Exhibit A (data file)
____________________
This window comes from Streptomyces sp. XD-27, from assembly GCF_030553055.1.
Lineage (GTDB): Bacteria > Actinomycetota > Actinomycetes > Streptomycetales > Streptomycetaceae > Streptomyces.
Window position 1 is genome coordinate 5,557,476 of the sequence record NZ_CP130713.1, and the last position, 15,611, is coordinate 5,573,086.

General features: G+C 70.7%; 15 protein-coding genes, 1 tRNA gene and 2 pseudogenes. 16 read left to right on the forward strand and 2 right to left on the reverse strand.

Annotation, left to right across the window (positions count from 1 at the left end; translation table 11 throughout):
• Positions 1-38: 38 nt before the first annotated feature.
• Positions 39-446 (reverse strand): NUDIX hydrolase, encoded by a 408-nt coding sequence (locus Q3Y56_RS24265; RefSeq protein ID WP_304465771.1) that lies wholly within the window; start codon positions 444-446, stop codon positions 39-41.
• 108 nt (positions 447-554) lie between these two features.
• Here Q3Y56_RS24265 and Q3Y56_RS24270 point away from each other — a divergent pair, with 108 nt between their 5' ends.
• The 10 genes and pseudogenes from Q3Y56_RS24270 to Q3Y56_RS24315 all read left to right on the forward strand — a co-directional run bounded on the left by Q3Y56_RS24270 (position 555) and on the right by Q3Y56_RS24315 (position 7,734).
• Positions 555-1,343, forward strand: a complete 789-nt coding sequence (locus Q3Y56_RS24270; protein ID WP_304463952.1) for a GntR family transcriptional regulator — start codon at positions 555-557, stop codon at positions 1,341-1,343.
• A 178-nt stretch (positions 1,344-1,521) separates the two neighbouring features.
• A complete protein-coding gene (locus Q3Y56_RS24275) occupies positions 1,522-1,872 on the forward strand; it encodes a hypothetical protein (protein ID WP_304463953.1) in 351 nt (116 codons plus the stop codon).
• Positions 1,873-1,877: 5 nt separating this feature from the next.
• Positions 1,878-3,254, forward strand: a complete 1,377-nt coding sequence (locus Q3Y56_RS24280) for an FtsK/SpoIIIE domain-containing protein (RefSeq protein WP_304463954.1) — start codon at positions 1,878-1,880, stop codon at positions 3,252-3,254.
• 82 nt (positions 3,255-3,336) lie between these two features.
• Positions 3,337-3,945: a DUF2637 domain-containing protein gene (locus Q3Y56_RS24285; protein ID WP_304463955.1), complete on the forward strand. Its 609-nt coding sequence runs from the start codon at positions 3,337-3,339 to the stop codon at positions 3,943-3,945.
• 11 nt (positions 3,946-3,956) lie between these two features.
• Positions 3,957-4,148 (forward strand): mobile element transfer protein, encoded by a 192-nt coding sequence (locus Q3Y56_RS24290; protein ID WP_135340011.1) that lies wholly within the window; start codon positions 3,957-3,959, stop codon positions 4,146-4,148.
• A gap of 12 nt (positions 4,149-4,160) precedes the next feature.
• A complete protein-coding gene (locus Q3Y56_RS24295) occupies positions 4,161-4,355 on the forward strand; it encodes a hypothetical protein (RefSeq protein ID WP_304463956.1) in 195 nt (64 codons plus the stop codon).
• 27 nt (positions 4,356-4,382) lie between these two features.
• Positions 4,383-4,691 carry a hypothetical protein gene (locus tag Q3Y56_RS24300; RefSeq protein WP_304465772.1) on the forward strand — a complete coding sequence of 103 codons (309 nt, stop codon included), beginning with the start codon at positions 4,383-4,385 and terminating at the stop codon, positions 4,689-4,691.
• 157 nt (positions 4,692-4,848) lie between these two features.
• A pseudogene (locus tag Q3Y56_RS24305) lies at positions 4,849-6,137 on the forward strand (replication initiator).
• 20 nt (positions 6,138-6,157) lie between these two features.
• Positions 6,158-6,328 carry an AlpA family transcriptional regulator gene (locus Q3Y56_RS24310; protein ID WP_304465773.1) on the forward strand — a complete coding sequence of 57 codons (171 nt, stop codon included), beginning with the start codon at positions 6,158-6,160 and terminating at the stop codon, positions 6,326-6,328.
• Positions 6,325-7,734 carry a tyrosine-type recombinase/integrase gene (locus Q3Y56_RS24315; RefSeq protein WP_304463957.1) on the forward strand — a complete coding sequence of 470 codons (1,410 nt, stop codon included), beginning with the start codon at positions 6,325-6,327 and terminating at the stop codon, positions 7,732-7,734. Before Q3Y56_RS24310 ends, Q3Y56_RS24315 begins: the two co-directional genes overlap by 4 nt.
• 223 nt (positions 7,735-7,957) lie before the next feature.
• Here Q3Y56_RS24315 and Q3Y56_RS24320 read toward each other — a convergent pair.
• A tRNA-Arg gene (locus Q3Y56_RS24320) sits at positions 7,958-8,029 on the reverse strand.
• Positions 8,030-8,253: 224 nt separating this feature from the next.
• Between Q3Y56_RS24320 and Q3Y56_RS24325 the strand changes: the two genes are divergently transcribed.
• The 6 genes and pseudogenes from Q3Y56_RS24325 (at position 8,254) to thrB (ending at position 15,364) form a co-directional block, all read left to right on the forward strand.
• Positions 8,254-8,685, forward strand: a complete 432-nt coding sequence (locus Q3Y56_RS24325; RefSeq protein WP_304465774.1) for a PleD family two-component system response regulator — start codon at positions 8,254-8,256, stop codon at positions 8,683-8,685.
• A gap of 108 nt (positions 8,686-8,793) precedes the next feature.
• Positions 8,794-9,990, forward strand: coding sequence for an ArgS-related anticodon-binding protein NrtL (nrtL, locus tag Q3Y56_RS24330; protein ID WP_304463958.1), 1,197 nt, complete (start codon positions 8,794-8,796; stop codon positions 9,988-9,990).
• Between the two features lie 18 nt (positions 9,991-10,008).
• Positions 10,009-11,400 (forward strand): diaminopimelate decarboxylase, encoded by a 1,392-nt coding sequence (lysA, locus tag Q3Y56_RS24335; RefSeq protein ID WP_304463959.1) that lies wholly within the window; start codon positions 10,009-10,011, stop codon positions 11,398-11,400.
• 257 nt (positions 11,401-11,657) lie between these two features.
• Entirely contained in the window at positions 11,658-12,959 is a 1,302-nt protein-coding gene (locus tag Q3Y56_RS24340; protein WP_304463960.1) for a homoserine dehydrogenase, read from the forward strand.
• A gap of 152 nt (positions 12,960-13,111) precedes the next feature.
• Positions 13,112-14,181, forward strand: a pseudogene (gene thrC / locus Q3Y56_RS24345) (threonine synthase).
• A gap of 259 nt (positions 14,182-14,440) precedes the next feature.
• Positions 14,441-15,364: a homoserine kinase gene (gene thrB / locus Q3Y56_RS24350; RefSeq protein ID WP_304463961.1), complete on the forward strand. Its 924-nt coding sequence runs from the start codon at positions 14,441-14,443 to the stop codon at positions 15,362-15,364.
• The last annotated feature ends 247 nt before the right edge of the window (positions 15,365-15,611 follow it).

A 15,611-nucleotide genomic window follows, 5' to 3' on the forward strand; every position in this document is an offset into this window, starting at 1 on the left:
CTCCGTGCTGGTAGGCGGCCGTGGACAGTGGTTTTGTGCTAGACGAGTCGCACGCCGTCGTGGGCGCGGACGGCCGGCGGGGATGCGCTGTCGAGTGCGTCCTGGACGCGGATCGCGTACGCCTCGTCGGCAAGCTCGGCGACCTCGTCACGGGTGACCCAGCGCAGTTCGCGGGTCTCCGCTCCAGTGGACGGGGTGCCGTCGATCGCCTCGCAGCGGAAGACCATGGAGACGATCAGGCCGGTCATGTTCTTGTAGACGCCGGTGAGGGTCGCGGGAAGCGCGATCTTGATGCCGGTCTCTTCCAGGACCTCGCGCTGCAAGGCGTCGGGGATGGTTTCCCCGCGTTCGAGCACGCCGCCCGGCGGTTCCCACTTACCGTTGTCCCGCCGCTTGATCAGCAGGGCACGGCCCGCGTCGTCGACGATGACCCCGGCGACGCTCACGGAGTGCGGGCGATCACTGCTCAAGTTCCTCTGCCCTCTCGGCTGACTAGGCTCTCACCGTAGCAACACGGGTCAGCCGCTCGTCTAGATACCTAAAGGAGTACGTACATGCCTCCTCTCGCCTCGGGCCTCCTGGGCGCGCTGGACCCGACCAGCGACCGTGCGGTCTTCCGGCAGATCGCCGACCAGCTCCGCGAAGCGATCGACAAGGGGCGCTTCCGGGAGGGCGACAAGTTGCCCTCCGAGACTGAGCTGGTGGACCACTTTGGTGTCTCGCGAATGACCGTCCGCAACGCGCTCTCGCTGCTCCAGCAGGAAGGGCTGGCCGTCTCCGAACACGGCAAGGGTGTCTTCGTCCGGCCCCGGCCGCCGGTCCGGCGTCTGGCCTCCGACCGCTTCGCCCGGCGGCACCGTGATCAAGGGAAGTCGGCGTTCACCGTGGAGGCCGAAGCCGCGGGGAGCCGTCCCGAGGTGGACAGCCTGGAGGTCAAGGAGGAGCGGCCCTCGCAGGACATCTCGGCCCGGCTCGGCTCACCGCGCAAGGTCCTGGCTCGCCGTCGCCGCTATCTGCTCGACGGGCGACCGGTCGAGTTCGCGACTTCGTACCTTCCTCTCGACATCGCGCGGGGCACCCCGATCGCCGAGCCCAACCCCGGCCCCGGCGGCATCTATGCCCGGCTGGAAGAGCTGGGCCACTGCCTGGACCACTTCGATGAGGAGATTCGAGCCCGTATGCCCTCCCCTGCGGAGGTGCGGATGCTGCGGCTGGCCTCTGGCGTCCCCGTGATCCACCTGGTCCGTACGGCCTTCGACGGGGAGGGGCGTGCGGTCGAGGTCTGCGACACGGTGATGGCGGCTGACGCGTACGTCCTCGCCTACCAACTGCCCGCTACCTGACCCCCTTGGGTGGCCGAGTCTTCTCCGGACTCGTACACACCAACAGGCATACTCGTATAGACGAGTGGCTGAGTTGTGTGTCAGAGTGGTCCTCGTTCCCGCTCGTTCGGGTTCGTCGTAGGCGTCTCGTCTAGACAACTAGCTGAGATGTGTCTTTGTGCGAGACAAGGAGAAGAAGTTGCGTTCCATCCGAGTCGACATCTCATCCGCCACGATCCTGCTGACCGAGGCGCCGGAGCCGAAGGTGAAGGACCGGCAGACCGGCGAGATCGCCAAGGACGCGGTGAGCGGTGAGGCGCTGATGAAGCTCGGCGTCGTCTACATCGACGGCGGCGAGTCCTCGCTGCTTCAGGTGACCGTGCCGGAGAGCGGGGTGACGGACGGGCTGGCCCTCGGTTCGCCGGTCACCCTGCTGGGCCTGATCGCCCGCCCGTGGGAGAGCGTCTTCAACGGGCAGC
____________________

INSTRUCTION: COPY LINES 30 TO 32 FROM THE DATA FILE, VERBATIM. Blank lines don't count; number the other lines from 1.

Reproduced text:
• Here Q3Y56_RS24315 and Q3Y56_RS24320 read toward each other — a convergent pair.
• A tRNA-Arg gene (locus Q3Y56_RS24320) sits at positions 7,958-8,029 on the reverse strand.
• Positions 8,030-8,253: 224 nt separating this feature from the next.